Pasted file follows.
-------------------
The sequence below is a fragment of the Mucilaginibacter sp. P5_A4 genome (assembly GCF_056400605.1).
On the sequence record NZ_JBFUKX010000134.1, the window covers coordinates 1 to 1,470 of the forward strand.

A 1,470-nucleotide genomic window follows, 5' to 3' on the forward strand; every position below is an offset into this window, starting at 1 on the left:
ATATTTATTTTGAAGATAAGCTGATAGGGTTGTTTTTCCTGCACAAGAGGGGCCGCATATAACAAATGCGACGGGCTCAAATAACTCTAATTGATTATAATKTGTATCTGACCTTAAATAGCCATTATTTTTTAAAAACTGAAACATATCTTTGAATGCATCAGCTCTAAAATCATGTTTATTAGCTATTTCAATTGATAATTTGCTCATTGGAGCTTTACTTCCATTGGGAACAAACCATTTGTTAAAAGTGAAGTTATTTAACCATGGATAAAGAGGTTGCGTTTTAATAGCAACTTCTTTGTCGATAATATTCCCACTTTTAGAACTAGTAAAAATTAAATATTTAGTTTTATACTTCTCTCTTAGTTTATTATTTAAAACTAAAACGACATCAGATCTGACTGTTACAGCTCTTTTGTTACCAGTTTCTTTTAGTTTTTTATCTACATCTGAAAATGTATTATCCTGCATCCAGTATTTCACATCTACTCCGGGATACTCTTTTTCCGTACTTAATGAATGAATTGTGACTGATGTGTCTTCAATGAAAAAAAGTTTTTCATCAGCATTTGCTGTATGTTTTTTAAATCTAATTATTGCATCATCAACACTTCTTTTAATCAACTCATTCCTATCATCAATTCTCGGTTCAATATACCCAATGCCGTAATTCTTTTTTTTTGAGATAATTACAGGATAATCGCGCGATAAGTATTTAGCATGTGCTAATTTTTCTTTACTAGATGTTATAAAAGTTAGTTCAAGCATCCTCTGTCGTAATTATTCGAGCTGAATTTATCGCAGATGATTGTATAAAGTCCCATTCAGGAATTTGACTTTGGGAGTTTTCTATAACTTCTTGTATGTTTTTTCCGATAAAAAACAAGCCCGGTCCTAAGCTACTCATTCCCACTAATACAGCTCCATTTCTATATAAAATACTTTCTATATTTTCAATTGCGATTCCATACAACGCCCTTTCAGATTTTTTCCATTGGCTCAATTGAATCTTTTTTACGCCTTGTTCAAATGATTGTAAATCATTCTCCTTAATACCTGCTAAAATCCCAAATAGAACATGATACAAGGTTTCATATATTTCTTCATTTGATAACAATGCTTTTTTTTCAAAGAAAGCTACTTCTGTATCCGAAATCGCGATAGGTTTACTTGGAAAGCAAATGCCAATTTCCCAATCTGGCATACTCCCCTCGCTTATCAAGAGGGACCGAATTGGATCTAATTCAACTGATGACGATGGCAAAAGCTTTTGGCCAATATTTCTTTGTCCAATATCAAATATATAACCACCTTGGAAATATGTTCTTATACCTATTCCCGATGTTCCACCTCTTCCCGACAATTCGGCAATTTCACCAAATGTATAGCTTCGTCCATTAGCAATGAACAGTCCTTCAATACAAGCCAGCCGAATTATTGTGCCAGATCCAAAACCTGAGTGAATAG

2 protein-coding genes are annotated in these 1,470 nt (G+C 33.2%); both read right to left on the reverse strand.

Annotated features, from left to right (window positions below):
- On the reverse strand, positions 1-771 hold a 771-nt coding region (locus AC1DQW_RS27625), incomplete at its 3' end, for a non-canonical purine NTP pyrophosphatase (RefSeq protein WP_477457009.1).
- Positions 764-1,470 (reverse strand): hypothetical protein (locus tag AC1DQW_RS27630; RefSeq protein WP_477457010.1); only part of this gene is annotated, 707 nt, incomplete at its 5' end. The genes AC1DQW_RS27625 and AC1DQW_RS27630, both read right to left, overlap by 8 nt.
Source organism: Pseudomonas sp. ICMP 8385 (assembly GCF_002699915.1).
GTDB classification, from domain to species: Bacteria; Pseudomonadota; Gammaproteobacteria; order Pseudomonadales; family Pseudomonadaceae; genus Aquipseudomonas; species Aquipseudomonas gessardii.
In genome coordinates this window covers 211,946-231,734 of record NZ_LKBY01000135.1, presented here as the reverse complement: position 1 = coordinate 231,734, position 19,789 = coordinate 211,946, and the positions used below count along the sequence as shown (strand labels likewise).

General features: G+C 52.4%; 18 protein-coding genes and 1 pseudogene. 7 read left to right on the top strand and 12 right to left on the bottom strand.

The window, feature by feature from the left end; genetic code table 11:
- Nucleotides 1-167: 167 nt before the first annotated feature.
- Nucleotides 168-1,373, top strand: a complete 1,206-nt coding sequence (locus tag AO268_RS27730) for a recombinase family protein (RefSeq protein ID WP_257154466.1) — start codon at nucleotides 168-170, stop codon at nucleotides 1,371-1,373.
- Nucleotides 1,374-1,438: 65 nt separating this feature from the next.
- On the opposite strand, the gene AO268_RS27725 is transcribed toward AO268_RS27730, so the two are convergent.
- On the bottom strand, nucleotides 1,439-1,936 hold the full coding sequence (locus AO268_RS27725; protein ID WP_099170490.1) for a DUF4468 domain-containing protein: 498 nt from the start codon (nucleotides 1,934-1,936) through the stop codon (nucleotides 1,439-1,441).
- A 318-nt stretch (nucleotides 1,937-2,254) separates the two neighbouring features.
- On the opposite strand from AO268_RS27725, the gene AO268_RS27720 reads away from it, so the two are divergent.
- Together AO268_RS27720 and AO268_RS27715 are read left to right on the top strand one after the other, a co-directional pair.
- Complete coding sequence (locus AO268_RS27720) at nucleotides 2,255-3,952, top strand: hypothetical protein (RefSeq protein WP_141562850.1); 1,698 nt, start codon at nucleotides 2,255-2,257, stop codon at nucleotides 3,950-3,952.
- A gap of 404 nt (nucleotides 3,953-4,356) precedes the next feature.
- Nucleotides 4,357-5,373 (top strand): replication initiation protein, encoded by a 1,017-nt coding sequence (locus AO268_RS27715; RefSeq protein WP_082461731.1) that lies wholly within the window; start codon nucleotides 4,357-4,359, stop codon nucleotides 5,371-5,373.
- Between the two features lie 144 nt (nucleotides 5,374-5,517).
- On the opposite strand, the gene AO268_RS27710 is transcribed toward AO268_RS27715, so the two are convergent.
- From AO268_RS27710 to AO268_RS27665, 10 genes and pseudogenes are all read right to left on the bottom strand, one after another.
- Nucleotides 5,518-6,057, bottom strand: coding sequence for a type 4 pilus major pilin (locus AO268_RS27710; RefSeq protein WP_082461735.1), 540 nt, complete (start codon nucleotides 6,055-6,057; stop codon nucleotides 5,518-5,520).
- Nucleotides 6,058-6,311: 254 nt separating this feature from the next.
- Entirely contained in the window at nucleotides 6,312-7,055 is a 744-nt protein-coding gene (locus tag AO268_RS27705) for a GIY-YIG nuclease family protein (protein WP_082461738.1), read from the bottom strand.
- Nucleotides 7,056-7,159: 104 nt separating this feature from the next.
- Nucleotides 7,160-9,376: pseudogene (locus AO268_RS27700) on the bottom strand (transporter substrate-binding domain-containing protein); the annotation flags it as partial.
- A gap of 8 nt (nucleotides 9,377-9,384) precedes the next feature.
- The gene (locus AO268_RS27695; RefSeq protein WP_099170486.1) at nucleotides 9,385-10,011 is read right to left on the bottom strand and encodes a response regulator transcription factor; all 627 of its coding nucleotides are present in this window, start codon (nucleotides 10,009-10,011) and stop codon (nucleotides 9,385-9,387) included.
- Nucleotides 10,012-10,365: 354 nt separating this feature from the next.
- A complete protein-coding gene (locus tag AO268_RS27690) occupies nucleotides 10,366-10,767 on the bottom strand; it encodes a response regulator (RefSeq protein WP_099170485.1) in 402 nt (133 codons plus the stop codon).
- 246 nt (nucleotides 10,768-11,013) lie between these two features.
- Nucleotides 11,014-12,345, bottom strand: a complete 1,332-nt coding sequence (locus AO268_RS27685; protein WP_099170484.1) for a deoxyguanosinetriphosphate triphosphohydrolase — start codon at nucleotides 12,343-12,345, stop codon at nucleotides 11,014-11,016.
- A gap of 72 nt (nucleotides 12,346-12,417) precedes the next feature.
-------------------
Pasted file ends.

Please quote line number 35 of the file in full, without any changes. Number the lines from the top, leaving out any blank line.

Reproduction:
- Nucleotides 10,012-10,365: 354 nt separating this feature from the next.